Professor Jeremiah Crotser
28 March 2014
Notion of Sight in Response to Langston Hughes’ Salvation and Annie Dillard’s Sight into Insight
Sight is a notion perceived differently by different people. When it came to Hughes and Dillard it was obvious that sight was exercised in opposite ways. Hughes was more close minded while Dillard was more open minded and due to these polarities their views on sight were greatly affected.
Sight is a gift that we manage to control and therefor end up over thinking what we see or will see. As people, we tend to set standards that might not even exist. When it came to Langston Hughes, he believed that he would actually “see” Jesus. Hughes states “still I kept waiting to see Jesus” (1060). This in turn allows us to understand that Hughes didn’t think it meant that he would experience a holy moment; he actually believed he would see a person appear to him. On the other hand Annie Dillard knew that she could only see what she was willing to see. Dillard says “it’s all a matter of keeping my eyes open” (1110), allowing us to comprehend that she knew what she was capable of actually seeing if she allowed herself to do so.
When taking sight in to consideration you have to understand that you see what you want, but your perception is also obscured by your position. For you to be able to connect with your surroundings you have to be open to them. In Salvation, Hughes lacked his own sense of belief and sight and focused on the belief and sight that his aunt had. Hughes states “she said you could see and hear and feel Jesus in your soul. I believed her” (1059). Therefore, Hughes allowed his aunt’s ideas to overpower him and shape the way he viewed his situation. On the other hand Dillard allowed herself to have her own thoughts and beliefs on what she actually saw. Dillard’s thoughts went beyond what she actually saw. Dillard believed that “there are lots of things to see, unwrapped gifts and free surprises” (1109). We as people perceive and comprehend that Dillard knew there was more than just the ordinary nature and she knew she would only perceive it if she allowed herself to do so.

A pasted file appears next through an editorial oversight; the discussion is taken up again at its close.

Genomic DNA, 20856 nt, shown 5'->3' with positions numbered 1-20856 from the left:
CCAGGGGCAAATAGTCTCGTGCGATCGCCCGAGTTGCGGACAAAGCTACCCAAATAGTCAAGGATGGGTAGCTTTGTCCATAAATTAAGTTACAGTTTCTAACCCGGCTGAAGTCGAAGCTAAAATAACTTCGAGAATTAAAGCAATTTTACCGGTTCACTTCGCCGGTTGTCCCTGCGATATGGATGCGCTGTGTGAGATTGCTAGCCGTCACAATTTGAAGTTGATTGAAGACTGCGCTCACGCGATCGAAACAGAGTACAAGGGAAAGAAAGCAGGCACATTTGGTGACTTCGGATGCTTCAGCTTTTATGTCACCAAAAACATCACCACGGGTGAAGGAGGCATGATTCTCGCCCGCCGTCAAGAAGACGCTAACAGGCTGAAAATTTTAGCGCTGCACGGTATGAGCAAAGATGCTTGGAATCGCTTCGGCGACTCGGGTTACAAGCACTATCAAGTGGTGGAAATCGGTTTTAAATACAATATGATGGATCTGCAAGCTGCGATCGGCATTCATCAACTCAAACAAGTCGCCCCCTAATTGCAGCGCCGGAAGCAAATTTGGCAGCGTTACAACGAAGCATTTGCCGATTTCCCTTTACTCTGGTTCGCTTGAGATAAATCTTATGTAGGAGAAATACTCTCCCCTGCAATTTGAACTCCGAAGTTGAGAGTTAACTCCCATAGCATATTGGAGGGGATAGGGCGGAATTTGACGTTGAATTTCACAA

Sometimes the simplest things to grasp are yet the most complex and even if you think that they’re unimportant, sometimes to other’s it might be the greatest thing. In Hughes’ situation, he took that moment of “salvation” and made it into a moment/situation of greater importance that what it actually was. Hughes believed he would actually “see” Jesus when in reality it wasn’t so. It’s clear that nobody valued that moment like he did. It was clear the moment that Westley, the rounder’s son, decided he was tired of sitting there and just “got up and was saved” (1060). At that moment it was clear that no one really understood the situation they were in, therefore Hughes over rationalized the whole moment. Dillard though saw that even though nature was so simple, it was hidden in the most casual of states. Nature was “a now-you-see-it, now-you-don’t affair” for Dillard and she knew that nature “conceals with a grand nonchalance” (1110). Dillard accepted that nature was more complex than anything else which in turn allowed her to be at peace with herself, something that Hughes didn’t and couldn’t accomplish himself.
In the end, sight is a notion that was brought forth, both by Hughes and Dillard, but was treated completely different. To Hughes, sight was affected by his close mindedness therefore becoming a disability to himself, while for Dillard sight was broadened and dissected by her open mindedness and ailed her to grow and accept that even though sight might be complex it’s still understandable.
Langston, Hughes. “Salvation.” The Norton Reader 13th Edition. Ed. Linda H. Peterson, John C.Brereton, ad. Ed. New York: W.W. Norton & Company, 2012. 1059-1060. Print. Dillard, Annie. “Sight into Insight.” The Norton Reader 13th Edition. Ed. Linda H. Peterson,John C. Brereton, ad. Ed. New York: W.W. Norton & Company, 2012. 1109-1119. Print.